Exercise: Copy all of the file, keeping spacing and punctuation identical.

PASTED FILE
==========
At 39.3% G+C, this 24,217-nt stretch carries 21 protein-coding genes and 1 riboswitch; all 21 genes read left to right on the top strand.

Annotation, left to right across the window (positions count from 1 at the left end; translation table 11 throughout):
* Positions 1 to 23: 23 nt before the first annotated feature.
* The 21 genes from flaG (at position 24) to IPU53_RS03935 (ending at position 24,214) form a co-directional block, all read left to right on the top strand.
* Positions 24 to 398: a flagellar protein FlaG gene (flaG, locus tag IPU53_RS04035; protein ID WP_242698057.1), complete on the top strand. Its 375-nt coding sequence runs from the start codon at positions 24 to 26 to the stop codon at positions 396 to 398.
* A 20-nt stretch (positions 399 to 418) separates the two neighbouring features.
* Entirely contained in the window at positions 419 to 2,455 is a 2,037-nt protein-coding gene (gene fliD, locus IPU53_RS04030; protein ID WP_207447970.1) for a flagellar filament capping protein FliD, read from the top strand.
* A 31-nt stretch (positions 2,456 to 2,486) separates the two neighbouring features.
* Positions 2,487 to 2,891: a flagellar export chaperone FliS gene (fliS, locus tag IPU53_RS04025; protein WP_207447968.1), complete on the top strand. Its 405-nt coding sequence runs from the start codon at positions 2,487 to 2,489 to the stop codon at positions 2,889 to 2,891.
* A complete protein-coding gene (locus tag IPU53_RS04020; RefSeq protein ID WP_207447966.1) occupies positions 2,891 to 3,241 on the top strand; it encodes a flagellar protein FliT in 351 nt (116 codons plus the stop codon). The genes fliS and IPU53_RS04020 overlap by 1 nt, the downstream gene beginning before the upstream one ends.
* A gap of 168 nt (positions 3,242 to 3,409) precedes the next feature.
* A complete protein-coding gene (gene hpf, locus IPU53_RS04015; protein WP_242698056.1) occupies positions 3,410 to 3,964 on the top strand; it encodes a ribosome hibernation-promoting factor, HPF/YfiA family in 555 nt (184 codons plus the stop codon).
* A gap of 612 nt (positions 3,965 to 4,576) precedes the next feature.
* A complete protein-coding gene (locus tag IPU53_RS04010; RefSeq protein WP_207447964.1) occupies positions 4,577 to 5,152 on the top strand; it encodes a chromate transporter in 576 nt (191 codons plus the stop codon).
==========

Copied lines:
At 39.3% G+C, this 24,217-nt stretch carries 21 protein-coding genes and 1 riboswitch; all 21 genes read left to right on the top strand.

Annotation, left to right across the window (positions count from 1 at the left end; translation table 11 throughout):
* Positions 1 to 23: 23 nt before the first annotated feature.
* The 21 genes from flaG (at position 24) to IPU53_RS03935 (ending at position 24,214) form a co-directional block, all read left to right on the top strand.
* Positions 24 to 398: a flagellar protein FlaG gene (flaG, locus tag IPU53_RS04035; protein ID WP_242698057.1), complete on the top strand. Its 375-nt coding sequence runs from the start codon at positions 24 to 26 to the stop codon at positions 396 to 398.
* A 20-nt stretch (positions 399 to 418) separates the two neighbouring features.
* Entirely contained in the window at positions 419 to 2,455 is a 2,037-nt protein-coding gene (gene fliD, locus IPU53_RS04030; protein ID WP_207447970.1) for a flagellar filament capping protein FliD, read from the top strand.
* A 31-nt stretch (positions 2,456 to 2,486) separates the two neighbouring features.
* Positions 2,487 to 2,891: a flagellar export chaperone FliS gene (fliS, locus tag IPU53_RS04025; protein WP_207447968.1), complete on the top strand. Its 405-nt coding sequence runs from the start codon at positions 2,487 to 2,489 to the stop codon at positions 2,889 to 2,891.
* A complete protein-coding gene (locus tag IPU53_RS04020; RefSeq protein ID WP_207447966.1) occupies positions 2,891 to 3,241 on the top strand; it encodes a flagellar protein FliT in 351 nt (116 codons plus the stop codon). The genes fliS and IPU53_RS04020 overlap by 1 nt, the downstream gene beginning before the upstream one ends.
* A gap of 168 nt (positions 3,242 to 3,409) precedes the next feature.
* A complete protein-coding gene (gene hpf, locus IPU53_RS04015; protein WP_242698056.1) occupies positions 3,410 to 3,964 on the top strand; it encodes a ribosome hibernation-promoting factor, HPF/YfiA family in 555 nt (184 codons plus the stop codon).
* A gap of 612 nt (positions 3,965 to 4,576) precedes the next feature.
* A complete protein-coding gene (locus tag IPU53_RS04010; RefSeq protein WP_207447964.1) occupies positions 4,577 to 5,152 on the top strand; it encodes a chromate transporter in 576 nt (191 codons plus the stop codon).